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I've done some php dev and the big trend in this language is using things like smarty or other template engine.

It usually roughly runs as follows :

load the template as a regular string, look for its {tags} replace each {tag} with the result of some code. cache page with input parameters render resulting page. (sometimes add some OO principles such as template becomes an object...)

When I look at jsp, I see usage of scriplets, taglibs with complicated things like

<%@ taglib uri="/tags/struts-logic" prefix="logic" %>
<%@ page import="ghhghjjgj"%>

then :

<logic:if>some html </logic:if>

or worse :

<%= if (blabal) {%>
some html
<%}else ...%>

and so forth.

Okay, tiles enables me to glue together some jsp pages together which is really handy (like the include in php, sort of)

It seems to me that the php approach is much better in the way that :

  • It totally separates gui and model processing.
    -It's easier to change the pages content when you are working on the behind part, you're in a real java class with no complicated stuff like % @ <%=. (who said code behind ala C# ;) ?)

The C# approah is very interesting as well but I just want to adress the template part in my question and not start any C# Vs Java Troll war. I do not also want to say php is better.

I just want to know why there is not a well installed templating engine in java and why we still use scriplets/taglibs.

So I guess I must be missing something. Can some Java EE Web expert show me the flaws of my reasoning?

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Looks like you've got the right idea of indenting your code by 4 spaces. However, you also need to leave a blank line between your code and the paragraph above it for it to be properly recognized as code. – Bailey Parker Jun 20 '12 at 9:33
ok, thanks for the tip :) – charly's Jun 20 '12 at 9:41

3 Answers 3

up vote 3 down vote accepted

J2EE became Java EE a long time ago. Drop the "2".

No one should use scriptlets. It's 1999 technology. If you're seeing it in books, it's because the books are old. There's not a lot of good reasons for writing another servlet/JSP book now.

Custom tag libraries have fallen out of favor. JSTL is the standard. It's unlikely that you'll need more than that.

Templating is common - have a look at Velocity. One project I'm working on uses it exclusively for streaming HTML to the browser.

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Edited for clarity. I should have said "custom" tag libraries. – duffymo Jun 20 '12 at 9:34
+1 for clarification on JSTL – maksimov Jun 20 '12 at 9:54

There are many template engines for Java, Velocity, for example. JSP compiles to Java bytecode. It allows for very fast execution. Whether this factor is important for you or not, depends on your task, for most web sites template processing won't be an issue.

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Especially since JSPs can be precompiled. No need to pay the first-use penalty. – duffymo Jun 20 '12 at 9:50

I don't really understand the implications why it's great to write

{if blabal} some html{/if} 

and not so good to write

<logic:if test="blabal"> some html</logic:if>

and it's worse to write

<% if (blabal) { %> some html <% } %>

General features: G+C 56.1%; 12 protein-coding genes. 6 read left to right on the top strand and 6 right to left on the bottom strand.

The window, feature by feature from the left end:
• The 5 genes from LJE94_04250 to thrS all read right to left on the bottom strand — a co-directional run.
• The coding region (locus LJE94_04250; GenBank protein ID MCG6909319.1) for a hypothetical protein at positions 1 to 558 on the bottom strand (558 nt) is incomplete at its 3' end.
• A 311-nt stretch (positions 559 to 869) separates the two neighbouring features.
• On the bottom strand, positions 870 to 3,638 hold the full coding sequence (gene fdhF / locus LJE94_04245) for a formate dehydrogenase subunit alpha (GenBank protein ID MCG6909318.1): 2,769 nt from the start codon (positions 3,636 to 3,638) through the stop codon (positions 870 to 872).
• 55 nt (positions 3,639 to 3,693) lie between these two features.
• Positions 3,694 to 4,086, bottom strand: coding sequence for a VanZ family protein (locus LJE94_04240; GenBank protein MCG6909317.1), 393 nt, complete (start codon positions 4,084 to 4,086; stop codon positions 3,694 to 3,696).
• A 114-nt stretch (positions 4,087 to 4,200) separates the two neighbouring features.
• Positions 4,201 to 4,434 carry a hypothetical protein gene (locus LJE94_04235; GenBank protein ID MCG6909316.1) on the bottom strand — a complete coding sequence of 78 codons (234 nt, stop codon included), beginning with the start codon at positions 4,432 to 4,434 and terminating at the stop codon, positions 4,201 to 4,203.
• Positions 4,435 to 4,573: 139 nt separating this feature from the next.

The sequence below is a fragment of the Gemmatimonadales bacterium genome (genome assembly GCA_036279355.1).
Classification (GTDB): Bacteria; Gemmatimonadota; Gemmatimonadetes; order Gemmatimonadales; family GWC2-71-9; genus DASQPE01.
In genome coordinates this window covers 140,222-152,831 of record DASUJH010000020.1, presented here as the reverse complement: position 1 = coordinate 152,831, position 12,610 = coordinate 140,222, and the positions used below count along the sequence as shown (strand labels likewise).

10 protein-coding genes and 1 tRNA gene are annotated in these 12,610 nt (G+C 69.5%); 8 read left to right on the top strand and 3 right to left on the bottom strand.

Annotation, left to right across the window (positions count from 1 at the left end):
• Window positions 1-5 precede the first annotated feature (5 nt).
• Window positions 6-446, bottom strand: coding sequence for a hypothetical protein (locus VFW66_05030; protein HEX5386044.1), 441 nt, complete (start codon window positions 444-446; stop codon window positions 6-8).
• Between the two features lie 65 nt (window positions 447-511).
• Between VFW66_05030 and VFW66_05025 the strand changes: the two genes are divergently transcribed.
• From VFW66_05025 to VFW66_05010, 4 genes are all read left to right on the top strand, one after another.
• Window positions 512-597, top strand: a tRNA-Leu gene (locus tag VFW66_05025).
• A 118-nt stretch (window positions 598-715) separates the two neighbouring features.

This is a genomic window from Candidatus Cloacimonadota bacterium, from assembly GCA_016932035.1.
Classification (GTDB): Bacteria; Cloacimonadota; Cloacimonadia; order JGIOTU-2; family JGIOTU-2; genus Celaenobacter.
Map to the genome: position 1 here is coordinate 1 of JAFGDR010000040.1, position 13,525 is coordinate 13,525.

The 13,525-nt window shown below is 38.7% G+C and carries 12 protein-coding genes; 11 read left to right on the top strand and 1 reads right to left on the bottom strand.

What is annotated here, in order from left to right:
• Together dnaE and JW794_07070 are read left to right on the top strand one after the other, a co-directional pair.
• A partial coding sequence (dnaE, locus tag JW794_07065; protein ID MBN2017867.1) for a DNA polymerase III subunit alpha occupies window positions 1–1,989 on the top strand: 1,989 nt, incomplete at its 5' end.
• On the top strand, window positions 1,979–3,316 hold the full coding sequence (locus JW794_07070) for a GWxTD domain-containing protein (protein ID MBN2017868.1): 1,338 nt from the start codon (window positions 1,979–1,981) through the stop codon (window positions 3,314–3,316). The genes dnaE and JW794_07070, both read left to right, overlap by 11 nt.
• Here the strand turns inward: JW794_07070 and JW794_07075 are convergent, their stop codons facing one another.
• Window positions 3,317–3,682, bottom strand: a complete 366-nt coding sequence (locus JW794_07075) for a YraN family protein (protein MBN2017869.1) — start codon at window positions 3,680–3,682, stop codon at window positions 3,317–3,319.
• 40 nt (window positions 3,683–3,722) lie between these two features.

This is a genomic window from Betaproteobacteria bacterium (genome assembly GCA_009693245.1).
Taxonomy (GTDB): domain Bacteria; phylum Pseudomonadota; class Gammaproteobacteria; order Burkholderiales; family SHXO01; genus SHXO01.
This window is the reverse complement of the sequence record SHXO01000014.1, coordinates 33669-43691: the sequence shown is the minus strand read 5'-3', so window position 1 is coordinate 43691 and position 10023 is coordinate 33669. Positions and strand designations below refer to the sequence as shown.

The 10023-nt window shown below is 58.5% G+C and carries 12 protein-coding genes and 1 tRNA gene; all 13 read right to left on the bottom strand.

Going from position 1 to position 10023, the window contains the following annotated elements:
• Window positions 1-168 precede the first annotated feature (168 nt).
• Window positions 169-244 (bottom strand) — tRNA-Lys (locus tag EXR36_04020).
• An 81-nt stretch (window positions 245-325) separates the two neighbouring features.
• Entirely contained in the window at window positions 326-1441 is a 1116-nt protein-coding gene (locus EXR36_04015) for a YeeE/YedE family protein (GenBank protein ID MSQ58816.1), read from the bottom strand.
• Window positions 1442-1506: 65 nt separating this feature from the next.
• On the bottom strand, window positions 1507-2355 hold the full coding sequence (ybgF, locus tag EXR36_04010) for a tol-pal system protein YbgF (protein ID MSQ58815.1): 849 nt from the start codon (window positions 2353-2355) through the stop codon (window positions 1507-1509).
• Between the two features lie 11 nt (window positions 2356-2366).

but it's good to write

#if ( blabal )
    some html

I personally like to write my logic in java.

  • Type save
  • I know the syntax

However, to me it's not a matter of syntax wheter mixing template code and logic is a good or a bad thing. Thus I prefer Snippetory. I gets the logic out of the template while keeping the responsibility for consistence (ecaping stuff and the like), the look (formatting...) and internationalization in the template. The binding logic gets testable, easy to organize and reuse. The data model can be used as is and there's no need to translate it into a model sufficient for some kind of alien technology. In this case the template is rather a kind of a model where you copy the necessary data into rather than a process that self-services from a context.

Now, in this case we'll need to peaces of software to express the same thing, as it always happens as one uses the principles of separation of concerns to get software more maintainable.


<t:named-region> some html with a {v:value} </t:named-region>


if (blabal) {
  template.get("named-region").set("value", value).render();

Now as we look at this, it's quite a bit more code. Again this is typical to serparation of concerns. However, a quick look on the steps might make sense:

  1. Access to the region is aquired.
  2. Data is bound to the template. This happens fine grained, just like filling in a from.
  3. The completed form is bound to the output.

The last step seems kind of dispenseable. I fill data to it, so it's clear I want to use it. But you have to be aware, render()is a short cut for render(template, "named-region"). So it's a discription how it is used. Thanks to this mechanism you can easily combine the building blocks of one file or even several files to an output of your choise. This leads to an surprisingly convenient re-use of those blocks.

And it gains me focus: When I'm fighting to get html, css and javaScript right I don't have to deal with 'how is the exact path to access the data?' or 'what are the exact case this button is displayed?'. It's just about 'there is logic, so it gets a name'. Very simple, very clean.

Of course there are some other engines this support for separation of template and logic like jByte (I used it for a while) or JTPL just to name a view. However, all of them seem to lack some functionality though, I decided to write Snippetory.

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